on Pain

“Prosperity is a great teacher; adversity is a greater. Possession pampers the mind; privation trains and strengthens it.” – William Hazlitt (1778-1830) English writer & literary critic

Have you ever heard of the saying “no pain, no gain”? It seems to summarize the universal truth that you can’t get something for nothing, that anything good usually comes from sacrifice, and that strength can only come when you exercise your muscles, be they physical, emotional or spiritual. I myself am learning this truth, as five weeks ago I embarked on a 10 week boot camp of sorts to get both my body and my health back.

I knew that it would be hard. I knew that it would hurt. And I knew that I would want to quit as soon as I felt that what I was sacrificing seemed too great. But then I remember looking in the mirror. I remember being so tired that a simple meal would want me to take a nap. I would remember having difficulty walking up the stairs. And finally, I would remember that this is not who I was designed to be. How can I possibly stand up for what is right, and be of strong mind, when my own body is betraying me because of the choices I had made? I wanted to make a different choice this time. Pain now, for strength later. Sacrifice now, for rewards later. It was time challenge myself.

Pain and sacrifice are indeed what I chose. Due to my evening schedule, the only option for this non-morning gal was an early morning workout. I had to commit to six days a week. I had to pack a bag every night so that I could shower and change at work. I had to commit to a completely different food regime, replacing my processed foods with whole foods. I had to take the time to actually eat six times a day. And I had to accept that I would be sore on a pretty consistent basis as my body woke up to the fact that complacency was no longer an option. My whole being cried out for sleeping in late, for comfort foods, for less muscle pain. But I refused to indulge the temptation. I wanted something better and I was finally willing to sacrifice what was needed to get it.

It has been five weeks. It hasn’t been easy. As I write this today my hind quarters still unable to sit on anything other than a comfy couch. Oh, goodness, who knew that there were muscles THERE?!  Be that as it may, in my pain I have truly seen more gain. I am feeling myself getting stronger. I’ve lost inches. I sleep soundly at night. I feel more alive. My lifestyle is changing for the better and I’m finally seeing proof that the sacrifice was worth it. In the very pain I endure, I also see encouragement and reward. But none of it would have happened unless first a risk was taken and the choice made for pain and sacrifice.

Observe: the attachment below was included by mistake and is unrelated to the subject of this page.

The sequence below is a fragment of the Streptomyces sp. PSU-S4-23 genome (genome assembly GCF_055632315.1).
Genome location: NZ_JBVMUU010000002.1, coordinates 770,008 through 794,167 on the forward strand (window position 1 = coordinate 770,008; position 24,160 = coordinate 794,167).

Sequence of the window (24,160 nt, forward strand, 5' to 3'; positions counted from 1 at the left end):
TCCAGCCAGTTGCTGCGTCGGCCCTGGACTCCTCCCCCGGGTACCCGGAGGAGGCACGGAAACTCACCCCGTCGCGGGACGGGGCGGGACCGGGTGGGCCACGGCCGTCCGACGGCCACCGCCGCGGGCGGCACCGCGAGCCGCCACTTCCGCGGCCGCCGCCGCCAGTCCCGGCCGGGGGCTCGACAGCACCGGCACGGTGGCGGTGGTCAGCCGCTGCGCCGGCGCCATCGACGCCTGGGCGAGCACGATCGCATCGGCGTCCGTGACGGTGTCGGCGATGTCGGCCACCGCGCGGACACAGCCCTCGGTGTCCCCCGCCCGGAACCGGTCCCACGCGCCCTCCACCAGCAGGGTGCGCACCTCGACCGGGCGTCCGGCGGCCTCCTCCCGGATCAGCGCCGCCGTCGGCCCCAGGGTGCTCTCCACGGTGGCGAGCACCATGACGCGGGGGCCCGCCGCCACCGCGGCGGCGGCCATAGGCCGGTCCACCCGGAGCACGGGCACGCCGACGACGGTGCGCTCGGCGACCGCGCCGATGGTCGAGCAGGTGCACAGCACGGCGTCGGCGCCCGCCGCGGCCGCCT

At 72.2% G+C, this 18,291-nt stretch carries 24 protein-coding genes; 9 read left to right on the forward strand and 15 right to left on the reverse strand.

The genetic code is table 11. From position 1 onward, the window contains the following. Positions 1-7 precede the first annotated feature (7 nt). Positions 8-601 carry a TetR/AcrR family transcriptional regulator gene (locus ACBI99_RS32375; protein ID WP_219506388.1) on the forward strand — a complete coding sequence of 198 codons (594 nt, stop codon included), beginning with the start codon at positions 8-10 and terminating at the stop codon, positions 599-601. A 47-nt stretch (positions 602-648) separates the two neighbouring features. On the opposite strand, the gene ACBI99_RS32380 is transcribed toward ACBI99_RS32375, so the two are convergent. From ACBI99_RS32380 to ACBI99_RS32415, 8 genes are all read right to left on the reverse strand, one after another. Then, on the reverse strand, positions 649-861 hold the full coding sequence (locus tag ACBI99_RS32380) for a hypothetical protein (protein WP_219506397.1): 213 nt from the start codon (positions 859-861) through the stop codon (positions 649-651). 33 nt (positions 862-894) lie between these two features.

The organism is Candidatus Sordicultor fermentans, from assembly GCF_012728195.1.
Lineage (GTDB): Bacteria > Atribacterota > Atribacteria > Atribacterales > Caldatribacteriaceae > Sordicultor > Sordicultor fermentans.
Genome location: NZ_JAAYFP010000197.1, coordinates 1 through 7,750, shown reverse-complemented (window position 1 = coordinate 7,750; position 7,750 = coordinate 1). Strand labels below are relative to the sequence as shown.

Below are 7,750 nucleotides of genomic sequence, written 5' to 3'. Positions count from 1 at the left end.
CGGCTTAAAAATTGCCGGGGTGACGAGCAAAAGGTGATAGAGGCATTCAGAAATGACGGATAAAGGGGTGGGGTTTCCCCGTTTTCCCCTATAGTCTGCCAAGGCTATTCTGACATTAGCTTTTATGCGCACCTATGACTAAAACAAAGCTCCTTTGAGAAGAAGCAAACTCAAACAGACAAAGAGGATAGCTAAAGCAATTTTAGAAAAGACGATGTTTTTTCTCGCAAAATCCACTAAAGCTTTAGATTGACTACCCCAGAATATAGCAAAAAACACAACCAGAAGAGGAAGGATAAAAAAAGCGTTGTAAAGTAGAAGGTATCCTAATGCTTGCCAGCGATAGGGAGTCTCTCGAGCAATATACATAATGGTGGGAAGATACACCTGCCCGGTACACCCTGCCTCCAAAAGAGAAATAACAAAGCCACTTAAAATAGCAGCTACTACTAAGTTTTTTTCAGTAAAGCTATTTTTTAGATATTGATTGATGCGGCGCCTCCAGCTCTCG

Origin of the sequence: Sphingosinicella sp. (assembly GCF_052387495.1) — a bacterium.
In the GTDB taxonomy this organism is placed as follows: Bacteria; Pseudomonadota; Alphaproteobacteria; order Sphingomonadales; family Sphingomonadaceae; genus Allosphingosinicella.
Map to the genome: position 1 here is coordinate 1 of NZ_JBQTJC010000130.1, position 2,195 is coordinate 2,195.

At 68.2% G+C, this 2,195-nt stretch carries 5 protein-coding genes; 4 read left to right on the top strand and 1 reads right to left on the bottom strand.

Throughout this process I am finally starting to understand why so many people chose the easy, instead of the better, path.  When faced with a decision between the two, the better path always seems to be the one that requires more hard work, more pain, and less comfort. Not exactly a person’s typical default choice – we are all human after all, right? However, what seems to be lost on those who choose the easy path is the fact that the hard work itself is what makes life easier in the long run. We earn our strength in painful steps, giving ourselves the increased ability to not only endure life’s struggles and hardships, but stand tall despite them. It is truly a false sense of security to think that we can always rely on others to sacrifice in order to make life easier for us –eventually we will find out that life doesn’t work that way and unless we learn to do it ourselves our weakness will be our eventual undoing. Neither physical strength nor strength of character is a thing that can be forged through easy comfort, but through sacrificial pain.

I choose strength and its required sacrifice. What choices are you making?

“Pain insists upon being attended to. God whispers to us in our pleasures, speaks in our consciences, but shouts in our pains. It is His megaphone to rouse a deaf world.” C .S. Lewis (1898-1963) Irish writer and author of many books, including The Chronicles of Narnia and The Screwtape Letters

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